One of the feasts most cherished by the people of the “Beira-Mar” quarter is on the Sunday falling nearest to the 10th of January.
The feast is in honour of Saint Gonçalo, known in that quarter as Saint Gonçalinho. He is supposed to have been born in 1190 in Arriconha, near Guimarães, achieving fame of matchmaker saint when he preached in the parish of the Aboadela of the Marão where, as a good parish-priest, he wanted to administer sacraments to the couples who lived in an immoral situation.
St Gonçalo is supposed to have died in the middle of the XIII century. His cult expanded, quickly reaching Aveiro, more precisely the “Beira-Mar” quarter.
In this quarter, it is attributed to him the power to cure osseous illnesses and to solve matrimonial problems.
The sympathy of the local population to their patron Saint is such that the way they refer to him is very particular. Expressions such as, for example, ” our little saint”, ” our boy “, as well as the use of the second person of the singular (“you “) to address themselves directly to the Saint, are used.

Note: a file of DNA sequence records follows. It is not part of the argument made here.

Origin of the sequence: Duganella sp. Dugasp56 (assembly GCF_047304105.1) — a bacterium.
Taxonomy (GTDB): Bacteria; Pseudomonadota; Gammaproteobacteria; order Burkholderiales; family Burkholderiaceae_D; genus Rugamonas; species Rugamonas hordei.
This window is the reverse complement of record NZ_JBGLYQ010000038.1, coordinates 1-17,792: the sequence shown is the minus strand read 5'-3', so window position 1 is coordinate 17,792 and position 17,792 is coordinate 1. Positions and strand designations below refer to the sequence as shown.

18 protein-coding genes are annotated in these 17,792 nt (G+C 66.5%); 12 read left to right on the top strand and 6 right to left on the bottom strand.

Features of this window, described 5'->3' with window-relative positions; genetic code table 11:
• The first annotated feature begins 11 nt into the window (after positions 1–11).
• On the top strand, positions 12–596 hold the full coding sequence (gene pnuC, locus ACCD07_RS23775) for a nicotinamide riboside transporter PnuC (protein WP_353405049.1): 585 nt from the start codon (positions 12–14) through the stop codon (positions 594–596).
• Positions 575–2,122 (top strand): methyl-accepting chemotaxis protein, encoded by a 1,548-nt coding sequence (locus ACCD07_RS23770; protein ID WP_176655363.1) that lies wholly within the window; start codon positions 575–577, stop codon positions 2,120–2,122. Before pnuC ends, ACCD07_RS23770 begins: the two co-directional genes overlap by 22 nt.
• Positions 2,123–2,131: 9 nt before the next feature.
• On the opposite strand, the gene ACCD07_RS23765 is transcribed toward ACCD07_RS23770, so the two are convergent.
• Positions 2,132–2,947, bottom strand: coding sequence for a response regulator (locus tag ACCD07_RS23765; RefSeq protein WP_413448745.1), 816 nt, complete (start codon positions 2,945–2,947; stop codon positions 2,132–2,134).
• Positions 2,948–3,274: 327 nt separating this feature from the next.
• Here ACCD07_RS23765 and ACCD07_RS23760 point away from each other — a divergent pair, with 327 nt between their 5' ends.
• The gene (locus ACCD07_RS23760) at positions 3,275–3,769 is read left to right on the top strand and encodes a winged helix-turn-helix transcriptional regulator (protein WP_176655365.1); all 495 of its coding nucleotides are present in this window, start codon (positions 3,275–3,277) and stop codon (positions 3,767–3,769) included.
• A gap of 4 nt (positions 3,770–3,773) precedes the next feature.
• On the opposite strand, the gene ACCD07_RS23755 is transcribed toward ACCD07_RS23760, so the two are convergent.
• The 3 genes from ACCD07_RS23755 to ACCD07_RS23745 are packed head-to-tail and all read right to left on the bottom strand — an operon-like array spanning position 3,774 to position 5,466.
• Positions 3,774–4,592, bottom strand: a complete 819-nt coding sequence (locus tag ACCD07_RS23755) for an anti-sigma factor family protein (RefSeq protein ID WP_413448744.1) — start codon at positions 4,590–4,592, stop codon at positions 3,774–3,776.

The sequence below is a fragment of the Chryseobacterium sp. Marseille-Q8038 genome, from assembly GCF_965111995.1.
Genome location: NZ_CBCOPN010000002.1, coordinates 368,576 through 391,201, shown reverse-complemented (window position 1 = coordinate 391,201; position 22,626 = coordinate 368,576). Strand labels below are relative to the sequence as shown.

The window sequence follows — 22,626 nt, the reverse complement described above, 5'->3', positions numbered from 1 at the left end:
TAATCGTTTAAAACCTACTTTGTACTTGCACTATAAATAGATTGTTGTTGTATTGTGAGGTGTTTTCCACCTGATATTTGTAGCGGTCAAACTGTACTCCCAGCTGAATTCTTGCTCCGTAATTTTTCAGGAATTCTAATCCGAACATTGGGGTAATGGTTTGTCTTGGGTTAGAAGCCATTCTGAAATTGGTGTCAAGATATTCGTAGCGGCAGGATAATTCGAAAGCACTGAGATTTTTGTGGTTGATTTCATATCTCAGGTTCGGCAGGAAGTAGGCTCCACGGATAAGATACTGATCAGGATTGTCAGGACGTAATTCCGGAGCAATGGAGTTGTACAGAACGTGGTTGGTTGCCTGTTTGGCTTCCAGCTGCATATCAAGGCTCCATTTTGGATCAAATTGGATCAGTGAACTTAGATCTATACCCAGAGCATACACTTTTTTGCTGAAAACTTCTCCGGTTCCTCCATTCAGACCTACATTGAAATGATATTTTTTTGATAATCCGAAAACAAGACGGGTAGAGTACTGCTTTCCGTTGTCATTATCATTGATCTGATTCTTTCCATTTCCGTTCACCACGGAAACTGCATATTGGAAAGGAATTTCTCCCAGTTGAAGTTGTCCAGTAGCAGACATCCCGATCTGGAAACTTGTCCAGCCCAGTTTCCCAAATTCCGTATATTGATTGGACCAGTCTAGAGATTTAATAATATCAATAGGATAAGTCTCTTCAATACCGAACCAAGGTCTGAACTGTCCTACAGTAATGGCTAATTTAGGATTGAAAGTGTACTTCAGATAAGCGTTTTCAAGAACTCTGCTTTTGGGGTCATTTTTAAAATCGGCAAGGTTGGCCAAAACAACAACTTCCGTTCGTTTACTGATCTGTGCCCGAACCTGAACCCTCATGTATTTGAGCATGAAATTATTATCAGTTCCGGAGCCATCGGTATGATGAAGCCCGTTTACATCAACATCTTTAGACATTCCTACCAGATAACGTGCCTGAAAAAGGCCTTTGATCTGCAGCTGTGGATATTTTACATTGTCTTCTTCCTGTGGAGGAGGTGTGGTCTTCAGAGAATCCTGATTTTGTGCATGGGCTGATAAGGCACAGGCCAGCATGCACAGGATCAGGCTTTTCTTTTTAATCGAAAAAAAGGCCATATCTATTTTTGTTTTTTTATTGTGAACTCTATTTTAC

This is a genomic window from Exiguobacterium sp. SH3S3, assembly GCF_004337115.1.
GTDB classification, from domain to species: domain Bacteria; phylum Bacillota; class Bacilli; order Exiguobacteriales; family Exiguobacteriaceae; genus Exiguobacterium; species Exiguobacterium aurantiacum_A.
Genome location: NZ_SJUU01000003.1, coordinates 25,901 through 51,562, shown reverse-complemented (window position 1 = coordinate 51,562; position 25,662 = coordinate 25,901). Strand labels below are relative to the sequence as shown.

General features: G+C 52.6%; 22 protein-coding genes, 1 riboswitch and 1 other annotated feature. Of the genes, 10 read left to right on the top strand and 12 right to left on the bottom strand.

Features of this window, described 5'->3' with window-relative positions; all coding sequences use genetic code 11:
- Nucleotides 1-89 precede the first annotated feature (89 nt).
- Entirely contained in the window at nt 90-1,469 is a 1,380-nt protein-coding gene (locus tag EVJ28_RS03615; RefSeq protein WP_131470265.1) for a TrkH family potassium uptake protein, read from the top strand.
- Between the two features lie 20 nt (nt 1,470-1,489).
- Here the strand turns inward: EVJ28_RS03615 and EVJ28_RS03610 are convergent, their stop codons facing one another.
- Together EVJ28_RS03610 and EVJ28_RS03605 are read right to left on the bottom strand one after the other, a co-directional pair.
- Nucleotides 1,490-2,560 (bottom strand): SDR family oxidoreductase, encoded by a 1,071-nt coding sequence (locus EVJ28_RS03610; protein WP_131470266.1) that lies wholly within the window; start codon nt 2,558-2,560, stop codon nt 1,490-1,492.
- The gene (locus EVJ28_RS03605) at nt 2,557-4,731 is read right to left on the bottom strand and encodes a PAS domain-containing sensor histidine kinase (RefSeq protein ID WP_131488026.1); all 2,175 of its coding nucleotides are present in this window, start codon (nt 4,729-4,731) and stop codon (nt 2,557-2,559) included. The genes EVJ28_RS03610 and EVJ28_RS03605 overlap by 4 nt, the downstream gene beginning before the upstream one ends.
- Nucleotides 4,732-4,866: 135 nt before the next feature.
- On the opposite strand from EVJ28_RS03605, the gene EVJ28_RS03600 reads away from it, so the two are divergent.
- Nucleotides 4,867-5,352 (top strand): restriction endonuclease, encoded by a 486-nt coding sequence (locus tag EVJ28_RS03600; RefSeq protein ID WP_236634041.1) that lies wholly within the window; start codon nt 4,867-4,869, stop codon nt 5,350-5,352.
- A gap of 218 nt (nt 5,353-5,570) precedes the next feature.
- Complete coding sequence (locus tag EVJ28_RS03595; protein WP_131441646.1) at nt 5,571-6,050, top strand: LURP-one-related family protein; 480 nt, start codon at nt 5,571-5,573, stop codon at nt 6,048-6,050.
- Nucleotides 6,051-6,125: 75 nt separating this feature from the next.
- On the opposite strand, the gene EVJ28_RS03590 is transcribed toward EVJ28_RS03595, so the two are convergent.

During the days of the feast, promises are paid to St Gonçalinho, by throwing kilos of “cavacas” (sweet wafer biscuits) from the dome of the chapel, while on the street a crowd of people tries to catch them. The “cavacas” are sweets covered with sugar, which can be of two types: round and relatively soft (to be eaten), or long and very hard (to be thrown from the platband of the chapel).
The custom of throwing “cavacas” is a feature of this peculiar feast, transforming it in an original manifestation of tribute, cult and veneration given to the Saint by the pilgrims.
Another ritual of the feast, carried through at the end of the afternoon in the interior of the chapel, is the “entrega do ramo” (delivery of the branch). This is a branch of artificial flowers, kept for many years with religious care. The St Gonçalinho feast still includes the Dance of the Cripples, ritual also carried through inside the small chapel. This dance is performed by a group of men who, pretending to be cripples and physically disabled, move themselves circularly, limping and dancing to the sound of the singing that echoes in the chapel.